Theses Doctoral

Jews Behind Glass: The Ethnographic Impulse in German-Jewish and Yiddish Literature, 1900-1948

Spinner, Samuel Jacob

This dissertation demonstrates that German and Yiddish literature about Jews from the turn of the twentieth century until after the Holocaust is characterized by several discourses and tropes borrowed from contemporary ethnography, anthropology, and folklore studies. The influence of these disciplines is manifest in the representation of Eastern European Jews as primitive savages, the depiction of the Jewish people as being at risk of extinction, the articulation of the need to salvage European Jewish culture, and the literary conjunction of folklore with contemporary instances of violence against Jews.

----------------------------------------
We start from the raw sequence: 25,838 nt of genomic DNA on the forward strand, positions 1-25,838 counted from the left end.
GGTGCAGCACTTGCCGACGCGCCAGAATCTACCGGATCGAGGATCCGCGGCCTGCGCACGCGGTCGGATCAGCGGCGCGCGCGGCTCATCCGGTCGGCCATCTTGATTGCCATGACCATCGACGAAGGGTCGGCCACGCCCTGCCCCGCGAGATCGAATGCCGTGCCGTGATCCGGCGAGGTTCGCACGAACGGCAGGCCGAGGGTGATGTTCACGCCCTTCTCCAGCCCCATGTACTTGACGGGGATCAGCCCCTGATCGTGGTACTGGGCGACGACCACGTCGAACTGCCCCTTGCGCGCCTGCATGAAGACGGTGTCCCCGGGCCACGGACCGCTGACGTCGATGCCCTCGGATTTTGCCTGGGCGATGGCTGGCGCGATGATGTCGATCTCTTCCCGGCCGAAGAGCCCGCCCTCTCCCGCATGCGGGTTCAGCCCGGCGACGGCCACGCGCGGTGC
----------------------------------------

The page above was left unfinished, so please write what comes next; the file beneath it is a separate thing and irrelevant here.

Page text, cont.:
These motifs are especially prominent in the works of Alfred Döblin, Franz Kafka, and Arnold Zweig in German and S. An-sky in Yiddish. This dissertation identifies the permutations of these ethnographic discourses in German-Jewish and Yiddish literature, opening new avenues of exploration in the study of the literary and cultural construction of Jewish identity in European modernity.


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More About This Work

Academic Units
Germanic Languages
Thesis Advisors
Anderson, Mark
Ph.D., Columbia University
Published Here
August 27, 2012